The accessibility of sustainable fashion through upcycling

How students can make a difference through the way they shop

The accessibility of sustainable fashion through upcycling

Caroline Grossman shows us some things she has tie dyed recently.

As the new semester begins and students start back-to-school shopping for Zoom-appropriate tops and comfortable, pajama-like bottoms, many are taking a closer look at what clothing they are buying and the businesses they are buying from.

“Sustainable” has become a popular term within the past few years as climate change remains an ever-pressing issue. Sustainable fashion takes into account the entire lifespan of the garment from how it is made, how it gets to shoppers and where it is eventually discarded. Sustainable brands find it important to understand how each product and purchase affects the environment before making it.

To some, however, sustainability is more than just a term; it is a lifestyle. Since the coronavirus pandemic has closed many stores and has kept shoppers at home, sustainable living has become easier for many, as they have become increasingly familiar with the clothes in their closet.

Caroline Grossman, an AU junior studying environmental sustainability in the School of International Service, used much of her time in quarantine to learn more about sustainable practices through upcycling, the process of taking something considered waste and giving it a new purpose.

“I love upcycling because anyone can do it,” Grossman said, adding that, although some people try to restrict the process with specific rules, sustainability is for everyone.

Do-it-yourself trends on platforms such as Pinterest, YouTube and, most recently, TikTok, have always been popular for users, viewers and subscribers. Recently, a lot of DIY creators have emphasized the importance of using what is on hand to eliminate waste and prevent shoppers from participating in “fast fashion.”

“The trends are always changing, so I feel like a lot of people think they need to cater to that,” Grossman said. “I love Pinterest because they offer so many ways to use what you have to match what is trending.”

Natalie Senft and Rachel Lee, the presidents of AU’s Fashion Society, also known as Revolution, believe that living sustainably is an investment to oneself, and they try to reflect that belief in their organization.

“The fashion industry is so much more than shopping and fashion shows,” Lee said. “We really wanted to make our club a place where we can discuss important issues like [sustainability] and learn how to prioritize it.”

The sustainability movement in the fashion industry rose along with fast fashion in order to subvert it, Lee explained. 

“A $2 shirt from SHEIN may be a good deal,” Lee said. “But prices like that get a lot of people talking about how it’s possible to make something for that cheap.”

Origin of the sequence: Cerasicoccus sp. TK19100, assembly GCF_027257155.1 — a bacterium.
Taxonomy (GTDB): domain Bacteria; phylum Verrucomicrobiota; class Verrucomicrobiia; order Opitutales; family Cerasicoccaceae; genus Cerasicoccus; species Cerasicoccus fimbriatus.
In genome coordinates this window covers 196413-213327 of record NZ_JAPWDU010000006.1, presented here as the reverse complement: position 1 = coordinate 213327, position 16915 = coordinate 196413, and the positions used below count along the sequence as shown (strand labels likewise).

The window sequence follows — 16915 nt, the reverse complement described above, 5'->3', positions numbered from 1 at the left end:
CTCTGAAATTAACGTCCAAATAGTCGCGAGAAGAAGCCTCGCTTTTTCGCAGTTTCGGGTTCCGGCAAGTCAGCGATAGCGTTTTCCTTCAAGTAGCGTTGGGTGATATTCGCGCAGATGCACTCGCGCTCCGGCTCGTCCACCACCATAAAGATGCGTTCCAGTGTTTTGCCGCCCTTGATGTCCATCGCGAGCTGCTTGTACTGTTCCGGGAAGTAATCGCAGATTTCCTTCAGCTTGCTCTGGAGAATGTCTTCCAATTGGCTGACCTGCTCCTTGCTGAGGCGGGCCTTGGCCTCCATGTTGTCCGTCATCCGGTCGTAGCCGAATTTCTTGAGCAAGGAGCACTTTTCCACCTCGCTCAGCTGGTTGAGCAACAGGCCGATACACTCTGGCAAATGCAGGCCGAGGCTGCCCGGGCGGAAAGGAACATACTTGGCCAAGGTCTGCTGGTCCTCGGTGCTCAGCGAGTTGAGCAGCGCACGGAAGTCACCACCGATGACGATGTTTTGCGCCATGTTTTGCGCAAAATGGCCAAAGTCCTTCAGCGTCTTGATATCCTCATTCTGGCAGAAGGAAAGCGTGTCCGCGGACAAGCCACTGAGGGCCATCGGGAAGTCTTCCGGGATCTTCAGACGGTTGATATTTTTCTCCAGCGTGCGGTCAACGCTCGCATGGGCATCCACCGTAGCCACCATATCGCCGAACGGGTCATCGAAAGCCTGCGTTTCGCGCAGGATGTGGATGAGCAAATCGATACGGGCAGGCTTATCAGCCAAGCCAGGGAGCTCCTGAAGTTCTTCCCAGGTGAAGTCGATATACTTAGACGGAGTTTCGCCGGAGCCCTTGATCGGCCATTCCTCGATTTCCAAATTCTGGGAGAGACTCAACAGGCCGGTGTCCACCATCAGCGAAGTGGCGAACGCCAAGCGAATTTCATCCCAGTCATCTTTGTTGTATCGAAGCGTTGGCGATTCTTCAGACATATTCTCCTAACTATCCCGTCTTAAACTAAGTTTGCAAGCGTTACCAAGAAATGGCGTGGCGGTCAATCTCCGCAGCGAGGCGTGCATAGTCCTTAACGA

Although consumers purchase 400 percent more clothing today than their counterparts 20 years ago, prices have not significantly changed because the burden has fallen on workers in countries overseas. Keeping these prices down means subsidizing costs in the form of low labor wages, unsafe working conditions, and places a strain on the environment, all of which the average consumer is removed from during the buying process.

Senft echoed similar sentiments, stating that the fashion industry is driven by money, and “companies that have the buying power will dictate how sustainability has an impact on their brand.”

Fashion is seen as a great and creative form of self-expression, but attempting to express oneself through clothing sustainably can become expensive and inaccessible for many. Stores dedicated to sustainability such as Reformation, which recently came under fire for its lack of inclusivity, are not in the average student’s budget. With fashion trends constantly changing, the pressure to fit in and shop fast fashion can be difficult to resist.

“While sustainability is a very important issue and everyone should strive to become more sustainable with their clothing choices, it’s an elitist issue because not everyone can afford to be sustainable,” Lee said. “There’s only so much we can do as consumers. We can start the conversation, but it’s up to the industry itself.” 

Although it can be hard to live sustainably, it is not impossible. It is important to understand what is needed versus what is wanted and what can be already used from home, Senft said.

Grossman, for example, made it a point this summer to tie-dye several T-shirts that she did not wear anymore.

“I love the tie-dye trend, so recently, instead of buying an already dyed piece or buying white clothes to dye, I’ve been using what I already own,” Grossman said. “I think it ends up looking cooler that way too.”

The textiles available in stores use a lot of water in the production process, Grossman said, which is detrimental for climates and communities. She later added that she believes upcycling clothes is the best way to refresh your closet without harming the planet.

People can determine if a company is worth buying from or how to get the perfectly dyed swirl pattern on that old sweatshirt through resources on the internet. Some Instagram accounts that Grossman calls on for inspiration on her next upcycling adventure and tips for a greener lifestyle include: @queerbrownvegan, @brightly.eco, @intersectionalenvironmentalist, @sustainable.collective and @thezerowasteguide.

Sustainable consumption means taking responsibility for the choices made at the store. Sustainable fashion includes buying less, investing in staple clothing items and buying pieces that will last longer. At the end of the day, every little action can add up to a greater impact.

ewalsh@theeagleonline.com 

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